THE TECHNACIOUS RECRUITER NEWSLETTER

December 2, 2010   view past issues

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Recruitment Blogging That Works

To paraphrase Saul Bellow, It’s not enough to blog. You have to have something worthwhile to say. That, of course, is the central challenge facing all writers, whether they’re novelists or bloggers. What should you say in a recruitment blog that justifies the time it takes for you to write it down and for others to read it?

Unfortunately, many recruiters blog as if they’re writing a corporate memo. The tone is business-like, the vocabulary is business-speak, and the topic is business as usual. The end result is about as interesting as reading a cuneiform tablet.

So, what should recruiters blog about and how should they do it? Well first, it’s important to recognize exactly who it is you are writing for. And second, it’s equally as essential that you understand what you’re trying to do with your blog.

The Target of Your Blog

Unlike a novelist, you are not writing your blog for a general audience. Unless that’s who you want to recruit. If, on the other hand, you’re trying to reach and engage “A” level talent, then you have to write for that specific population.

What do the best and brightest in the workforce want to read? Not a cuneiform tablet filled with hard sell huzzahs about how great your employer is. Quite the contrary. According to research by the Recruiting Roundtable, the single topic that “A” level talent most want covered is the reality of what’s it like to work in their field in your organization.

That means your blog isn’t a sales document – your job postings perform that role. It is a guided tour of the employment experience of an “A” level performer’s peers in your organization. They want to know:

  • what does a typical day look like?
  • what kinds of challenges would they typically work on?
  • what level of support would they typically receive on-the-job?
  • In short, “A” level talent want your blog to open a window on your employer. They want to see its foundation – the bedrock of culture and values set in place by its leadership. And, they want to look into its superstructure – the figurative room in which they will work in the organization. The best of recruitment blogs, therefore, are rich in detail, centered on human interactions and always, always honest.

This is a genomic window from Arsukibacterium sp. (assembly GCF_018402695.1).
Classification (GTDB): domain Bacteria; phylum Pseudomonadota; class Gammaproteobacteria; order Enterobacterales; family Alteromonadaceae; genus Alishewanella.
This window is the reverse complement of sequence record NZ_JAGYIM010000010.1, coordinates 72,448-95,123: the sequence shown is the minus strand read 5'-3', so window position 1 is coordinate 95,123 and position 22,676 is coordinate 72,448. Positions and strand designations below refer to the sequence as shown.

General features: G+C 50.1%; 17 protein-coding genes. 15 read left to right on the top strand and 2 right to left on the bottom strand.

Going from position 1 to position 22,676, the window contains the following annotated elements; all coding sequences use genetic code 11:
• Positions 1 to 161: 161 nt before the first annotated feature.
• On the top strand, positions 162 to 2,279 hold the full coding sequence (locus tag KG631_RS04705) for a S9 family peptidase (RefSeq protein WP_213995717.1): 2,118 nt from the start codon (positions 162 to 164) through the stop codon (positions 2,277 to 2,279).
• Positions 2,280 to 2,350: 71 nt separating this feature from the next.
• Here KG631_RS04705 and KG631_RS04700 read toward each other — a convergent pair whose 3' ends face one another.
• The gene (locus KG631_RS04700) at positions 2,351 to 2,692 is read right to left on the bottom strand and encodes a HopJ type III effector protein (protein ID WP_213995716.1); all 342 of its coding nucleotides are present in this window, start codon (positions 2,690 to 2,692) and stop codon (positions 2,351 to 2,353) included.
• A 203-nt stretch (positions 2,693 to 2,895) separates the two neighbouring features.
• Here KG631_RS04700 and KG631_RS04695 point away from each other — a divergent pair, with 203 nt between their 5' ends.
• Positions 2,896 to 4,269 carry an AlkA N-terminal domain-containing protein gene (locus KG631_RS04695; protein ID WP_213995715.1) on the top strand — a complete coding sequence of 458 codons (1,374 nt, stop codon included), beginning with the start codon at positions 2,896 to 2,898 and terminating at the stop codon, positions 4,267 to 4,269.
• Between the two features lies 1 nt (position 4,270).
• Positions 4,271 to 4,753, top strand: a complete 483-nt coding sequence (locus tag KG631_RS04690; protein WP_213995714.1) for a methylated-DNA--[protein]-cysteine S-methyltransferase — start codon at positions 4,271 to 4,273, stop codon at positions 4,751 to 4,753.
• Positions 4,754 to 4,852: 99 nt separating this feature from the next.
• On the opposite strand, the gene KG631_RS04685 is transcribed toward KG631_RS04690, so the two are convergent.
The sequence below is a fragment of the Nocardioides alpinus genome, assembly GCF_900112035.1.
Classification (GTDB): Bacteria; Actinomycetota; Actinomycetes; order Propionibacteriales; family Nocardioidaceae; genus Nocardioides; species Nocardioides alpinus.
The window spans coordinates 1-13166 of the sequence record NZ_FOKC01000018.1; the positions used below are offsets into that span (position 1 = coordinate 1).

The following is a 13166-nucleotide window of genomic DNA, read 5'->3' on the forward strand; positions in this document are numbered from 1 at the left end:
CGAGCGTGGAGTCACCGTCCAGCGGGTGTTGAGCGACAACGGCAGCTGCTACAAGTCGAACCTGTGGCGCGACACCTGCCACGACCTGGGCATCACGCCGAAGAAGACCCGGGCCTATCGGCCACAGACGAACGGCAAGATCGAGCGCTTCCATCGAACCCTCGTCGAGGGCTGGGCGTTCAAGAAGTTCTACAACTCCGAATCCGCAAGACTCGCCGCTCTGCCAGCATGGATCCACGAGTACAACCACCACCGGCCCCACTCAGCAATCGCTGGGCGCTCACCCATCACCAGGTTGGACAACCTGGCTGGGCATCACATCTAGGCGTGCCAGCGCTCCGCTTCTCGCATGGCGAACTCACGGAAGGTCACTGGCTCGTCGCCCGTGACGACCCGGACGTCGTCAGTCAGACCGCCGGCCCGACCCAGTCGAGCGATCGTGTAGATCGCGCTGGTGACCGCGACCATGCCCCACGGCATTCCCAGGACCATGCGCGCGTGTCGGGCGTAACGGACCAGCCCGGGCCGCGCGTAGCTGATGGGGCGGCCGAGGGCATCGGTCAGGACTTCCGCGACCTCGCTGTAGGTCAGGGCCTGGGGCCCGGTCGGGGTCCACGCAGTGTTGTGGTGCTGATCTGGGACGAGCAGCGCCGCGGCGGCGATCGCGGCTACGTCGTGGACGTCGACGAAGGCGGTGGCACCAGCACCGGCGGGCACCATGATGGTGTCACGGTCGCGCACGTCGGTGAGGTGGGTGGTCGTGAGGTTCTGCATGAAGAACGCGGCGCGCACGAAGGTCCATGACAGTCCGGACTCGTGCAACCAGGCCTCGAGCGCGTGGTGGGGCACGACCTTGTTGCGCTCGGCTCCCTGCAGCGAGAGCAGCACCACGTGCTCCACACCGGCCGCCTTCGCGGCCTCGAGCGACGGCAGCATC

The Purpose of Your Blog

    The best talent is usually employed. For that reason, they can’t be recruited unless you can convince them to do the one thing we humans most hate to do: change. You have to convince them to go from the devil they know (their current boss, employer and commute) to the devil they don’t know (a new boss, your employer and a different commute).

    How can your blog make such a case? Not by reading like a cuneiform tablet. Instead, practice the Golden Rule when writing your blog: treat the reader the way you would like to be treated if you were reading the blog. Make sure:

  • your topic is engaging, but not fictional;
  • your word choice is spunky, but not contrived; and
  • your tone is upbeat, but not saccharine.
  • Equally as important, a blog has to be persuasive by indirection. It shouldn’t make declarations such as “Our employer is the best place for you” or offer such opinions as “You should come to work here.” In effect, a blog must have its effect without the reader even realizing that it is.

    For example, don’t talk about the awards your employer has earned; instead, describe the challenge a specific employee overcame to help win the award for your employer. That way, the reader can see themselves having similar success on-the-job and be attracted to that opportunity.

    Whether it’s done well or not, a recruiter’s blog represents an investment of time and effort. It only makes sense, therefore, to write it so that it works – so that your blog attracts and captivates the “A” level talent you want to recruit.

    Thanks for reading,

    Peter

    Visit me at Weddles.com

    P.S. Please tell your friends and colleagues about WEDDLE’s Newsletter. They’ll appreciate your thoughtfulness, and so will we.


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